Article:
Cottey, A. and Forster, A. (2004) 'Reshaping defence diplomacy : new roles for military co-operation and assistance.', Oxford: Oxford University Press. Adelphi Papers. (365).
The following text is taken from the website of the International Institute for Strategic Studies: "Over the last decade there have been major changes in patterns of international defence diplomacy. Defence diplomacy – peacetime military cooperation and assistance – has traditionally been used for realpolitik purposes of strengthening allies against common enemies. Since the early 1990s, however, the Western democracies have increasingly used defence diplomacy for a range of new purposes. These include strategic engagement with former or potential enemies, in particular Russia and China, encouraging multilateral regional cooperation, supporting the democratisation of civil-military relations and assisting states in developing peacekeeping capabilities. This Adelphi Paper analyses the new defence diplomacy and the policy challenges and dilemmas it poses. The new defence diplomacy runs alongside the old and there are tensions between the two, in particular between the new goal of promoting democracy and the old imperative of supporting authoritarian allies. These tensions cannot easily be resolved, but external defence diplomacy assistance is likely to play a continuing role in supporting conflict prevention, the reform and democratisation of armed forces and the development of peacekeeping capabilities."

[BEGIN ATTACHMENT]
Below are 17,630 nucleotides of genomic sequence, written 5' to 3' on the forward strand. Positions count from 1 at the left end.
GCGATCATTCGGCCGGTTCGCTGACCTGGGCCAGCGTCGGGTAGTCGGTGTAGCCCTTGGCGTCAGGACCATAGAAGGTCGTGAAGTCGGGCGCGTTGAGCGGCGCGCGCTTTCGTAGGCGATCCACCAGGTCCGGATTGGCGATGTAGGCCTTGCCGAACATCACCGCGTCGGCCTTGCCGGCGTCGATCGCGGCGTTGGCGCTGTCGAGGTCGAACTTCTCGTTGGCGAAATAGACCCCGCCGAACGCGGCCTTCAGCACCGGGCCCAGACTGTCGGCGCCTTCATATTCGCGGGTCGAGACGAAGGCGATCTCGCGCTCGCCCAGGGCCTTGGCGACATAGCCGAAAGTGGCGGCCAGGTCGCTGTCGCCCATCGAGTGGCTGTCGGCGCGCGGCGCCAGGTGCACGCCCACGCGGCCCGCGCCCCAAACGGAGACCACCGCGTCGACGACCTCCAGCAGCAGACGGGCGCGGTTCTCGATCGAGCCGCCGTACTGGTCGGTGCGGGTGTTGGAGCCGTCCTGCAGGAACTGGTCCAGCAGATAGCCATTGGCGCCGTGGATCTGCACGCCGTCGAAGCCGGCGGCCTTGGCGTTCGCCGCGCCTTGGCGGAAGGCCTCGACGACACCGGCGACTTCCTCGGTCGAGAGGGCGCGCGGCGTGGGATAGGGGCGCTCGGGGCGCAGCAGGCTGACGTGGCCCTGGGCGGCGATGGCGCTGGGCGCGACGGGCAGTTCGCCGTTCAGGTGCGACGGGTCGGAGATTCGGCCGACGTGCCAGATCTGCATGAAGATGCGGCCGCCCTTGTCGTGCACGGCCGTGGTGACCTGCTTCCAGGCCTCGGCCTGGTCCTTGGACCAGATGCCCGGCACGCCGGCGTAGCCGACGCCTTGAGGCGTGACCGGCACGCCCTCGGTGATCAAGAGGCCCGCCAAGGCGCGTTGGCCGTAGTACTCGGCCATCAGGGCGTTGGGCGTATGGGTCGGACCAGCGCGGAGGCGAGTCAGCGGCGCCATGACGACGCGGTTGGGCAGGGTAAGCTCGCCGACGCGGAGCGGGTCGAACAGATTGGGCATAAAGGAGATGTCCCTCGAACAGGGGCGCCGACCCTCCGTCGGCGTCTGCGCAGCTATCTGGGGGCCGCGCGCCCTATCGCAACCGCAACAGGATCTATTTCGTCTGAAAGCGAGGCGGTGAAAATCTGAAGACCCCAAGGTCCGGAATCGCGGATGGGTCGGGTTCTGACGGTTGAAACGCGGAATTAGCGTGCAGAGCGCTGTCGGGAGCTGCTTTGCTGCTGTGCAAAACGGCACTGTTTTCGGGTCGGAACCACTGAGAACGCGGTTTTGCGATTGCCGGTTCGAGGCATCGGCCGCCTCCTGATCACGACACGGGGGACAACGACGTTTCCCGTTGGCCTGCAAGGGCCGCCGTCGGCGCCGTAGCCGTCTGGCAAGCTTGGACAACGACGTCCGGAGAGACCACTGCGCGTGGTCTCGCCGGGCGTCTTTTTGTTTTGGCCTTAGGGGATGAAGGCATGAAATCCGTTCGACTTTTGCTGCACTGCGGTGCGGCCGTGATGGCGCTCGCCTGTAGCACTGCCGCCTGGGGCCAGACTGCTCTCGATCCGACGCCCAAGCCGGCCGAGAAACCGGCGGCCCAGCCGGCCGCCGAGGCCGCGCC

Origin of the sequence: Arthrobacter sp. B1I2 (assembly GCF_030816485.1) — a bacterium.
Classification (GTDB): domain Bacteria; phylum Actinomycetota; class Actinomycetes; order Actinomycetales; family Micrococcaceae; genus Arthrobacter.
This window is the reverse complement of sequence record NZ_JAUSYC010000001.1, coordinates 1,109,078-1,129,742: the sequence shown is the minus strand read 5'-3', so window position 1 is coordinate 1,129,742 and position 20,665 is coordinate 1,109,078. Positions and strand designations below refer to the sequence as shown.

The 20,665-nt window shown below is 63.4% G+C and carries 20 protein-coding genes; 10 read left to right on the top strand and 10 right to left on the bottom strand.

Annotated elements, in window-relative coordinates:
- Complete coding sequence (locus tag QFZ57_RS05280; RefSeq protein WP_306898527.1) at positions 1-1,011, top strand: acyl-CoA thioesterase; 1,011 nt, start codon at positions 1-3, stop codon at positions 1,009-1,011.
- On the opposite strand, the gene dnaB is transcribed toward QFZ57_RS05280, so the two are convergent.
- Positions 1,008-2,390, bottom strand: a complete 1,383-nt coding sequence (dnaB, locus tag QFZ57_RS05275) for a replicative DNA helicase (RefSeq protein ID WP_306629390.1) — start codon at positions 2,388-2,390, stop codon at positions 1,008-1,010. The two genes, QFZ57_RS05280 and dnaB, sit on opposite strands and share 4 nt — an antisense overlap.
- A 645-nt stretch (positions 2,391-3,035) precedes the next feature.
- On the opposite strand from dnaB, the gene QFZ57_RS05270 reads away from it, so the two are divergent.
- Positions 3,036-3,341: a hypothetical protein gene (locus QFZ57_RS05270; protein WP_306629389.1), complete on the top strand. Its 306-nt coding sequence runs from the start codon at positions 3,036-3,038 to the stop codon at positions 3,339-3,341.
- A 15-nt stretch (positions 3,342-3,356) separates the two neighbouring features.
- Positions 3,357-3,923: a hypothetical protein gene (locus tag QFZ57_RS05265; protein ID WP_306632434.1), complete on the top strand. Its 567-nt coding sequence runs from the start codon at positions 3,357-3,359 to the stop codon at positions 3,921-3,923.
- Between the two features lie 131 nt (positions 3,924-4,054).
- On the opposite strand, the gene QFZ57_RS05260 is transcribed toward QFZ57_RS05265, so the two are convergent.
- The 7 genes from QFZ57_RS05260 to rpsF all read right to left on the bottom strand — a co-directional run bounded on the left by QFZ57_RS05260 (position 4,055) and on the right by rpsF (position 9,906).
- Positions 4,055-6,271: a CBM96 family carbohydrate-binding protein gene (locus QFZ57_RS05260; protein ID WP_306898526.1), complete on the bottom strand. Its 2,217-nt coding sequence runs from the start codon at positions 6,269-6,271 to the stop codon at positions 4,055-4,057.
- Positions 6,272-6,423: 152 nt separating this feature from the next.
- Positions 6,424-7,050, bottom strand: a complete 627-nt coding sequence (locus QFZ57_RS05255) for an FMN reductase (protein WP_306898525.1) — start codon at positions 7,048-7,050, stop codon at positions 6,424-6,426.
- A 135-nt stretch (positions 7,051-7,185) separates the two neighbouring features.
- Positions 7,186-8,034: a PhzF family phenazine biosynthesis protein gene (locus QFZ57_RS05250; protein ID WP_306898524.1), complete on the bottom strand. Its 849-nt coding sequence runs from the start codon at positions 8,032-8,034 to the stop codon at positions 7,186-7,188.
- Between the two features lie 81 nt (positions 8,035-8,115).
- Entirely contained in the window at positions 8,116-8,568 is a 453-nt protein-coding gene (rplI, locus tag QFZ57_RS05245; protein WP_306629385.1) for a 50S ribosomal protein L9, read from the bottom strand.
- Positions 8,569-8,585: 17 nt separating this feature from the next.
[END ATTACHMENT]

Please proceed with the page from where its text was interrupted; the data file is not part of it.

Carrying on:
|Additional Information:||Published by Oxford University Press for the International Institute for Strategic Studies.|
|Full text:||Full text not available from this repository.|
|Publisher Web site:||http://www.iiss.org/publications/adelphi-papers/2004-adelphi-papers/ap-365-reshaping-defence|
|Record Created:||28 Feb 2008|
|Last Modified:||08 Apr 2009 16:27|
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